He said the request had been repeatedly rejected, and he added: “Our caring managers in operation.
“Given up now, as it clearly isn’t going to happen. Very disillusioned by the callous nature of it all.”
Another disabled DWP employee said he had had an occupational health assessment but was then told by a manager that it was “only advice and did not need to be acted upon”
He said: “I could write a book about my experience as a disabled employee trying hard to do as well in the DWP as I have in other lives.”
One manager told him: “For all the use you are to me, you might as well not to be here.”
He was also told that it was his fault that he could not see a test paper with dark green text on light green paper in a darkened room.
He added: “I have rather sadly come to the conclusion that the DWP has a problem with me and my disability.
“I have very complex needs but have done all sorts of things in past lives.
“Sadly the DWP has been the only place where I have not flourished and reached my full potential and as I am now only about 10 years from retirement I suspect I never will.”
One staff member said that DWP’s “I Can Be Me” campaign remained “just a set of words” as “at an individual level, discrimination and poor treatment remains commonplace”.
Another said: “I am afraid there is a lot of tokenism going on and not much action”.
One or two staff members did insist that the department had improved, with one saying DWP had “come a long way with the processes, policies and support we have today” and that she was “really proud to be on a team that do support me and encourage myself to [be] who I am”.
Another said he had a long-term health condition and had received “amazing support” from DWP colleagues and his line manager, and that he had been “very disappointed” with the Panorama programme because “for me it did not really give the whole picture”.
But another colleague said she had been with DWP for more than 40 years and that it had improved over that time in how it treated disabled people, but added: “We are very good at saying the right things but in many quarters the words and actions don’t match, especially when money and productivity are under threat”.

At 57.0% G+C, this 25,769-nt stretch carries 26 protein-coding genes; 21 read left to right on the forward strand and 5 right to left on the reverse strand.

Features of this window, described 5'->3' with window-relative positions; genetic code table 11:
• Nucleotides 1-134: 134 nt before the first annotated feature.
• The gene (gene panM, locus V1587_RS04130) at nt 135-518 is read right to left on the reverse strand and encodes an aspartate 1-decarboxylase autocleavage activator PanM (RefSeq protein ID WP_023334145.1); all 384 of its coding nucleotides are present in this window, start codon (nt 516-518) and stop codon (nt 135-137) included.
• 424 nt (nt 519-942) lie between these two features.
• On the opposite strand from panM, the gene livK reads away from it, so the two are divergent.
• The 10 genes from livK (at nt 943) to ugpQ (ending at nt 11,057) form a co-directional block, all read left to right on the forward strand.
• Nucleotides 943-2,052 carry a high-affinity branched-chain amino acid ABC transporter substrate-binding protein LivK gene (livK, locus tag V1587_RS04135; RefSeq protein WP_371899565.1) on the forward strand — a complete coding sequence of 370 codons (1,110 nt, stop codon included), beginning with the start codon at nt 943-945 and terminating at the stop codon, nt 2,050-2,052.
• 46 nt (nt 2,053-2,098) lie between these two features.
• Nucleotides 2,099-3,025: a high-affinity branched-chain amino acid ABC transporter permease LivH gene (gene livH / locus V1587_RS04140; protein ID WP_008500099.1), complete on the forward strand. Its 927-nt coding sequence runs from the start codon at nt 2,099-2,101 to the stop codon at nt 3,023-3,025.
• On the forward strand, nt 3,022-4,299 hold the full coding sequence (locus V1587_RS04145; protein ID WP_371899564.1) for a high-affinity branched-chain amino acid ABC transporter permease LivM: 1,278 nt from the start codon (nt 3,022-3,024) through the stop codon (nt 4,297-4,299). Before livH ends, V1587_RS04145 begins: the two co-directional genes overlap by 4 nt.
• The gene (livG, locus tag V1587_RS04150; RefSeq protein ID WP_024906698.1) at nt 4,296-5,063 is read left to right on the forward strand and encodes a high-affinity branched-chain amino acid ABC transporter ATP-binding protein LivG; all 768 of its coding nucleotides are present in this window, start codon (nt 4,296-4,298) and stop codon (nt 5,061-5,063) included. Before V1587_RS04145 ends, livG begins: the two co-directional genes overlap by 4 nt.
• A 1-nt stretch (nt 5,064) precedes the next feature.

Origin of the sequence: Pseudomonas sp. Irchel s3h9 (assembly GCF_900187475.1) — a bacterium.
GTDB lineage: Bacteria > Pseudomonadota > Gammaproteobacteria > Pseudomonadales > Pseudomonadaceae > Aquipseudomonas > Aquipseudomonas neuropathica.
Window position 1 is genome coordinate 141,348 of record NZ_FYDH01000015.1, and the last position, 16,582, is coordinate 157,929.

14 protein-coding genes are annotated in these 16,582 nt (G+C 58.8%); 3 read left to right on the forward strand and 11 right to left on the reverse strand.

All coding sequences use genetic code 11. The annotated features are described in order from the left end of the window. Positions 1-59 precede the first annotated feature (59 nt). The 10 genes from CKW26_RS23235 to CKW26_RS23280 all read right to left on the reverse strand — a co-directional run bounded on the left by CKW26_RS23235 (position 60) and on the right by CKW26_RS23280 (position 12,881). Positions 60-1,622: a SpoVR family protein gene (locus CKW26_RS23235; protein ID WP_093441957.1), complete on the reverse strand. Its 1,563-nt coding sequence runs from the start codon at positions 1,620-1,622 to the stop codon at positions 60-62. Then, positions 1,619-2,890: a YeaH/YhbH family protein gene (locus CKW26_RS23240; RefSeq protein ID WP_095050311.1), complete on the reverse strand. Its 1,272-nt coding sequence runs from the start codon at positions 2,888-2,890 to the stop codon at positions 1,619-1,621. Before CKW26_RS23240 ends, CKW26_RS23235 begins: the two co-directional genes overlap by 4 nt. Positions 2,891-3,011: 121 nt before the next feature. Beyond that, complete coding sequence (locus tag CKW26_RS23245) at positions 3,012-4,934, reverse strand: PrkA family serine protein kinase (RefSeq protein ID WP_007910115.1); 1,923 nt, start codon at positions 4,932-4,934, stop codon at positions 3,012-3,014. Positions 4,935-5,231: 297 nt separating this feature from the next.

She said: “I wish I could say that I had never come across managers who see disabled staff as a nuisance, but sadly they are still around and still vocal.
“We are making progress, particularly with physical disabilities, but there is still a massive stigma attached to mental illness.
“I struggle against the pressure to issue sick absence warnings for people who have been off with mental health issues.
“Why do we think it’s OK to welcome someone back after an absence with depression or anxiety, then hand out a warning which will only make them more depressed and anxious.
“That’s not supportive that’s punishment.”
Another staff member said DWP had known he was disabled since 1996 and he had found it a “very painful experience”, including having line managers who had not believed him, as well as experiencing “harassment, intimidation and bullying”.
He said there was a “clear lack of understanding of the legal rights of a disabled person” by most senior managers.
He called on DWP to hold a conference for its disabled staff so they could highlight what needs to improve.
Another colleague questioned why it took a Panorama expose for Schofield and Alder to issue a joint statement on discrimination by disabled employees.
*DNS editor John Pring was a consultant on the programme
**I Can Be Me In DWP was launched in September 2017, with the aim to “encourage and enable people and teams to talk about inclusion openly, and what it takes for them to feel they can be themselves at work”